Be sure to check RAM and HDD integrity before using the machine: run memtest, and check smartctl on that PC - find your drive in lsblk and run a series of smartctl tests on it :

                                                sudo smartctl /dev/sdX -H
                                                sudo smartctl --test=short /dev/sdX
                                                sudo smartctl -a /dev/sdX

                                                Memtest should be run separately from a USB flash drive. Take a look at AskUbuntu page for more details.

                                                A guide on installing on Ubuntu Server 16.04

                                                There are two options for installing Nextcloud: You can either download the snap package, which is [the easiest way], or you can do it manually. I prefer the manual way, but if you don't speak computer language then I suggest that you go down the snap route.

                                                Though most guides use Apache as a web-server (including [my own]),  I suggest using Nginx instead. But you can just follow the official guide.

                                                You will need an SSL certificate. You can acquire one for free using LetsEncrypt 

                                                You might be interested in Collabora CODE, though it's not straightforward to configure, and requires using docker containers. Here's a guide on configuring it: [ Collaboraonline]

                                                If you are planning to use your Nextcloud only inside your local subnet, then you are all set up. However If you want to expose your server to the public, you need to forward the ports on your router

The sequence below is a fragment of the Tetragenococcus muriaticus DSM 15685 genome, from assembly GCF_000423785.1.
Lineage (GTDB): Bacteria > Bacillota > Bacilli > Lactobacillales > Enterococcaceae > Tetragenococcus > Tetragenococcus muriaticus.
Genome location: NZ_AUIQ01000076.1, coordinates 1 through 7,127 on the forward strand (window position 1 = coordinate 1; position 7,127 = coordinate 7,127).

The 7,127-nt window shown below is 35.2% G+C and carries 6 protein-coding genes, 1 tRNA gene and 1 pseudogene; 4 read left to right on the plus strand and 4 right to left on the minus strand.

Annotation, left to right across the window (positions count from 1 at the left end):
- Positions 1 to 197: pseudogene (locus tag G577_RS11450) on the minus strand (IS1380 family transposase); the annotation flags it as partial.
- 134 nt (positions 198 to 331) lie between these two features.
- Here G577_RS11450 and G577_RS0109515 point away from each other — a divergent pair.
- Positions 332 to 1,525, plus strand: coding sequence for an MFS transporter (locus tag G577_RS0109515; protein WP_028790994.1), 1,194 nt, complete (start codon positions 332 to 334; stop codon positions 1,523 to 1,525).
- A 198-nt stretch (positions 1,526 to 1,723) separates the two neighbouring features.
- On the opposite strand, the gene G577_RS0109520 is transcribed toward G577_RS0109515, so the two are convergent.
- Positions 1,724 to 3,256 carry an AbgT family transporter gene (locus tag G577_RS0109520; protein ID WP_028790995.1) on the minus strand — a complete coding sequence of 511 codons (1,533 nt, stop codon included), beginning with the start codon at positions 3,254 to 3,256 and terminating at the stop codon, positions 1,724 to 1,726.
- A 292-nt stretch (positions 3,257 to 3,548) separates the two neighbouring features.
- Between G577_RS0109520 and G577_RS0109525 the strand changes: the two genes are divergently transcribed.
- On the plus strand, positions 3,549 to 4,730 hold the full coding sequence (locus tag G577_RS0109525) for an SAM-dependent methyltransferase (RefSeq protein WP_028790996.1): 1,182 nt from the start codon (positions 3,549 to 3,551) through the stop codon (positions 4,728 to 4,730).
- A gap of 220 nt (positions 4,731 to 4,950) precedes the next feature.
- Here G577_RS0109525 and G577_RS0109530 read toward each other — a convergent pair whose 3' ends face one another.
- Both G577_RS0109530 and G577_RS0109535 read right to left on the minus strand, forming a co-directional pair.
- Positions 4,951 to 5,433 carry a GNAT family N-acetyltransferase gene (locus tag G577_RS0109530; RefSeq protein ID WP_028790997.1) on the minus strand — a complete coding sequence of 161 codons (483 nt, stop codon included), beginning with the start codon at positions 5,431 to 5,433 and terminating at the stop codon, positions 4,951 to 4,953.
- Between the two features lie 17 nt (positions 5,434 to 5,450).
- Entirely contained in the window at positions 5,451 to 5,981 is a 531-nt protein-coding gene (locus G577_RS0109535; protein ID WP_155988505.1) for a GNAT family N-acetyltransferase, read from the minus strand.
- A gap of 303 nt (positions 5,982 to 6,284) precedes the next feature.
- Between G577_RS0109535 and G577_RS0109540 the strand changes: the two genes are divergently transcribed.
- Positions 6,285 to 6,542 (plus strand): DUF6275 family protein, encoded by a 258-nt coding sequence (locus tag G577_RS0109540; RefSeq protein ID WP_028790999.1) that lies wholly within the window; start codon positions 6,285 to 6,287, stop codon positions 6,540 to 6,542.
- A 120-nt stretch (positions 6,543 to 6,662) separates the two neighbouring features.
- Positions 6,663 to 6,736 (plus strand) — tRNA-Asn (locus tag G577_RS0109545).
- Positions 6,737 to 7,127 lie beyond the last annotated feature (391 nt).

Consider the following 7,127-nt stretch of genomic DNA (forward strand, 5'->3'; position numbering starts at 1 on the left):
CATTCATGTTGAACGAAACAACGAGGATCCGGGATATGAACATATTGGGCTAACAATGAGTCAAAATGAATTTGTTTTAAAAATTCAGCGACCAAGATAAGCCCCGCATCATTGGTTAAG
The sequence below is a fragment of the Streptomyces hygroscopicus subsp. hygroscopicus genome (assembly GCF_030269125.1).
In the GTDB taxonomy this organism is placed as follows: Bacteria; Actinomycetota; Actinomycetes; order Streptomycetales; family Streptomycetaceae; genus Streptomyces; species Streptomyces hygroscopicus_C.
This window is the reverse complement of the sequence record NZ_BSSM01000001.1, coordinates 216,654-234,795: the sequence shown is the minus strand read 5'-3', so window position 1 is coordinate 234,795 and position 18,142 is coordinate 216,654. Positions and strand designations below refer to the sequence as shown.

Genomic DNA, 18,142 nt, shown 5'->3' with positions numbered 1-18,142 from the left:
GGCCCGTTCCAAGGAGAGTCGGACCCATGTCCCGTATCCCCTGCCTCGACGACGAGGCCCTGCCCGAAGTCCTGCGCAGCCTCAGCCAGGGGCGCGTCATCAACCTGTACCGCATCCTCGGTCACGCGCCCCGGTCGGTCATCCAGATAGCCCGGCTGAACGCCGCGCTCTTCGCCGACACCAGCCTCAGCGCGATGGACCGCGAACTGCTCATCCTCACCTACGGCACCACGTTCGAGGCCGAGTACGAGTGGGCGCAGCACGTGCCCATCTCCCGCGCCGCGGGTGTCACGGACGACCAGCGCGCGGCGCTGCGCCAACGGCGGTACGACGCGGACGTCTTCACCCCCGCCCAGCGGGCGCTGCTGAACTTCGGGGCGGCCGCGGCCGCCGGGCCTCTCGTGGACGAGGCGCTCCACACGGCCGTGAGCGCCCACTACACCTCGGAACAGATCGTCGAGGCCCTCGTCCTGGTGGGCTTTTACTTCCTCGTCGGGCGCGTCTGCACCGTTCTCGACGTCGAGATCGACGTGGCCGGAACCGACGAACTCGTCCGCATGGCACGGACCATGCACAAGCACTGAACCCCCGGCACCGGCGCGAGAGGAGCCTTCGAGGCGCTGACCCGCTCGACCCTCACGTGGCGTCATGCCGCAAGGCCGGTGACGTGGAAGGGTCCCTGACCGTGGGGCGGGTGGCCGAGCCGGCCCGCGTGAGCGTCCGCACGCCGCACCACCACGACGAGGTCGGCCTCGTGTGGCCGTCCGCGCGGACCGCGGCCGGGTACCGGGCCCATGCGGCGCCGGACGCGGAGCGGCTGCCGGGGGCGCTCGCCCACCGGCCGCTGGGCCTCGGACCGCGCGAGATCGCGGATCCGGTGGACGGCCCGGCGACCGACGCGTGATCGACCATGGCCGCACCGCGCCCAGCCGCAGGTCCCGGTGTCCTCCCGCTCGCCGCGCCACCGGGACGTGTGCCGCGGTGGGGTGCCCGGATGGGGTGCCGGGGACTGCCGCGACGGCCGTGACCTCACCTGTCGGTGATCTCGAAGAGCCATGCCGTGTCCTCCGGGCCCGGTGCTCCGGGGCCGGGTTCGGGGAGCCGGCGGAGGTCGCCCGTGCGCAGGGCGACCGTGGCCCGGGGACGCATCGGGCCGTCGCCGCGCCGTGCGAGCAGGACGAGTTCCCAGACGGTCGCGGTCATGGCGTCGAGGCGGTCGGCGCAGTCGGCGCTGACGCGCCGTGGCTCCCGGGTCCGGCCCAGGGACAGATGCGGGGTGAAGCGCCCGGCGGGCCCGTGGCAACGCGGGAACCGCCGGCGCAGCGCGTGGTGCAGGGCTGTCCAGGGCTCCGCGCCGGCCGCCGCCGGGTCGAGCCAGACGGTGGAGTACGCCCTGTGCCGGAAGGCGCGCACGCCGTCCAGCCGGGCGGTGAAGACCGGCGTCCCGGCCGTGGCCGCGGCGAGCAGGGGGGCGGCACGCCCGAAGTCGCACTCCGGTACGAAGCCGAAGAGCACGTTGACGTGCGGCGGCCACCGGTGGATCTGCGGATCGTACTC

Getting your router oriented

                                                By default, your web-server runs on port 80 for http and port 443 for https. You can configure Nginx or Apache to run on different ports if you have several services on the same IP address (though it is better practice to  use a reverse proxy based on domain names). Here's a guide on how to do that with nginx

                                                At the very least, you need to forward 80 and 443 on your router. Here's a guide on how to do that on different routers.

                                                DNS and domains

                                                You should probably consider buying a domain name for your server so that you don't need to remember your IP address to access the sever. You will need to add an "A" DNS record pointing to your IP address. You can find it by running in your terminal:


                                                There are a lot of services offering domains. Consult their FAQ to learn more about adding DNS entries.

                                                There is OpenNIC Project that offers free domains within their network. It's nice, but keep in mind that people outside of the network won't be able to access your server.

                                                You could also ask your friend with a lot of domains to set up a sub domain for you. Or you could use one of the services that provide that functionality for you such as [no-ip].

                                                Syncing Nextcloud with UT

                                                Accessing the web GUI via a webapp